Siemens Healthineers received clearance from the FDA for its latest scanner that combines SPECT and CT imaging into a comparatively smaller package.
The Symbia Pro.specta is designed to replace Siemens’ Symbia Intevo family of SPECT/CT machines, first cleared by the FDA in 2013. The company says the new, all-purpose system can be customized to fit within different department settings while working with a range of exams and patient types.
The stated goal is to help make it easier for health systems and radiologists to upgrade to SPECT/CT imaging by being able to place the hardware in existing exam rooms.
The device combines SPECT—or single-photon emission computed tomography, which relies on high-powered gamma rays to produce 3D images—with a conventional CT scanner to deliver clearer pictures of the body.
According to Siemens, SPECT/CT technologies have not been widely adopted, with many healthcare providers continuing to use SPECT-only gamma cameras.
The next-generation Pro.specta includes a low-dose CT scanner that provides 32 to 64 slices from a 70-cm bore, while the SPECT system automatically corrects the image for any patient movement during the exam.
The machine comes paired with Siemens’ myExam Companion workflow software, which helps guide the operator through the entire scan, from patient preparation to image processing. The system can also be used for simply SPECT or CT imaging and be tailored for cardiology, neurology, oncology, orthopedics and more, such as with tools that track the patient’s breaths to help sharpen chest scans of the heart.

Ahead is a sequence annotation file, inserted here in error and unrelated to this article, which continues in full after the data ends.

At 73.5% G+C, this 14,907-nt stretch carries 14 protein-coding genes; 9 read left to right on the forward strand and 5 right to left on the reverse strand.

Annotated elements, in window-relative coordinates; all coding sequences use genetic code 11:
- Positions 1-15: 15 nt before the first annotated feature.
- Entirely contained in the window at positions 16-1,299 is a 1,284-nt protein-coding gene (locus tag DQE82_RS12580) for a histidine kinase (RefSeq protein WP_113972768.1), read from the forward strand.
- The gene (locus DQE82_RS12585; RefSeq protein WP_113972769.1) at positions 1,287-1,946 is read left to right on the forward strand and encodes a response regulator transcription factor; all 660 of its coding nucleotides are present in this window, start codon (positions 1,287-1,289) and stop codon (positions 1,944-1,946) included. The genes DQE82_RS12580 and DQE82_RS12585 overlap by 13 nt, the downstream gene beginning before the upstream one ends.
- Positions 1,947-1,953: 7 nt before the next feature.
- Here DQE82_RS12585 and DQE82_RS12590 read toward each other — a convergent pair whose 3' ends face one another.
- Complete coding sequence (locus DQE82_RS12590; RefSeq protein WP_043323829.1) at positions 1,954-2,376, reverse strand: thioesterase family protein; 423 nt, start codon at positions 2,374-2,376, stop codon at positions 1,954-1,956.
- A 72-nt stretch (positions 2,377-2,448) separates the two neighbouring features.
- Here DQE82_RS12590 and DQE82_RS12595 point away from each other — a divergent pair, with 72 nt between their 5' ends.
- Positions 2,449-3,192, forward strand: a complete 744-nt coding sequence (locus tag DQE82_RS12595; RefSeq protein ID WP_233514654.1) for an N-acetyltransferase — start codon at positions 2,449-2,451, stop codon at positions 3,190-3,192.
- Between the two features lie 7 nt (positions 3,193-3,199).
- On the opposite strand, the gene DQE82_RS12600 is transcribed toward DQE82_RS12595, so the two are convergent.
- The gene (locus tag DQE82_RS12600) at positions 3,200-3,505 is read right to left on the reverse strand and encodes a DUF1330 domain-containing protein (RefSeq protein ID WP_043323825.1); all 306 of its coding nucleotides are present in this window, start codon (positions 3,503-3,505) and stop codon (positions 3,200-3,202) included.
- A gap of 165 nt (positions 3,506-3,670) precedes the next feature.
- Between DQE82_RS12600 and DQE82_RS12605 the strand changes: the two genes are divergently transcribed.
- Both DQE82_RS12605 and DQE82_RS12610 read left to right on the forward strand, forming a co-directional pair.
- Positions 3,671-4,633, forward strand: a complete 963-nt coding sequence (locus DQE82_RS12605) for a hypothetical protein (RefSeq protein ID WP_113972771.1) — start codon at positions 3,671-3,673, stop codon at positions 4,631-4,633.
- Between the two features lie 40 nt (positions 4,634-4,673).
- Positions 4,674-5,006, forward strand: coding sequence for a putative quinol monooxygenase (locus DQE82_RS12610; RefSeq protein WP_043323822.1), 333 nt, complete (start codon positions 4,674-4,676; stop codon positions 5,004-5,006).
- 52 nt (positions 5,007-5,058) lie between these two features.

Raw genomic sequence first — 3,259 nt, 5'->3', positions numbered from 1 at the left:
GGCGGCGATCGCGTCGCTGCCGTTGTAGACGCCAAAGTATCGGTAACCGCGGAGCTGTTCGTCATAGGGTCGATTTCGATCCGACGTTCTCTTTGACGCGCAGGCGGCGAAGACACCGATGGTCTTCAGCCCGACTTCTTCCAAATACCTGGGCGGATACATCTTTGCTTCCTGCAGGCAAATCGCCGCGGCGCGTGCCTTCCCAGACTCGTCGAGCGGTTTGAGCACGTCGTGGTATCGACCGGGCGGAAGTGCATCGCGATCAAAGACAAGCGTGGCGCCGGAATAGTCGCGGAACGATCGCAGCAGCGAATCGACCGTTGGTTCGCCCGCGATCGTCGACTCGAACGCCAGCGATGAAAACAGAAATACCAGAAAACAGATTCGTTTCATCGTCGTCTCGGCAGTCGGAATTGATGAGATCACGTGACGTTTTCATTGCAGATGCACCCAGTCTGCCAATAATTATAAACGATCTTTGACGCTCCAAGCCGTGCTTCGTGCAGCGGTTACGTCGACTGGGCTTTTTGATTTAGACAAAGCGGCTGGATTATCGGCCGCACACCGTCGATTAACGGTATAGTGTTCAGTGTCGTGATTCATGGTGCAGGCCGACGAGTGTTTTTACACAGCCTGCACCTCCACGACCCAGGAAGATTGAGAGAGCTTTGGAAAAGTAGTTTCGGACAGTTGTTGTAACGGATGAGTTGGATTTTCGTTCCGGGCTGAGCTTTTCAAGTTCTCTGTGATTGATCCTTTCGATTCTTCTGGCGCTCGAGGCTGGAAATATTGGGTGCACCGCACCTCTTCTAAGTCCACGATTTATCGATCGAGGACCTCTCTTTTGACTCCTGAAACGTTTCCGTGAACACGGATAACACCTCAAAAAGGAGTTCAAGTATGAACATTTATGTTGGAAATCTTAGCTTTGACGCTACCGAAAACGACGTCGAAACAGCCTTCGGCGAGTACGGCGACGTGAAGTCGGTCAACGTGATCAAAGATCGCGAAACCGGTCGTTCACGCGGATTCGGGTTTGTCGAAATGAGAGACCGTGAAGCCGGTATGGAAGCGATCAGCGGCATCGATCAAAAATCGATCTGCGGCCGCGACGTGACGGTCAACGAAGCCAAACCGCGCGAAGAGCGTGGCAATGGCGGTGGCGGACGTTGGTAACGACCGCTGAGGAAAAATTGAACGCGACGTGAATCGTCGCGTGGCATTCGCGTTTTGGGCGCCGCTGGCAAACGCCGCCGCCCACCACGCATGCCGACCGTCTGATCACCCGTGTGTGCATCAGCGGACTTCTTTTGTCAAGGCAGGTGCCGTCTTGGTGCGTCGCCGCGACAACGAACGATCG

Siemens obtained a groundbreaking clearance from the FDA last October for its photon-counting CT scanner, with detectors sensitive enough to measure X-rays individually.
Compared to conventional systems that measure the total sum of energy passing through a patient’s body from multiple beams at once, Siemens says its Naeotom Alpha hardware can construct 3D images with greater detail and a tighter focus on a particular area of the body.
Developed in collaboration with the Mayo Clinic, this method allows physicians to observe anatomy previously too small to see—such as separate layers in the linings of small arteries, the chemical makeup of kidney stones or the individual struts of a coronary stent—and potentially unlocks new uses in CT-based diagnostics.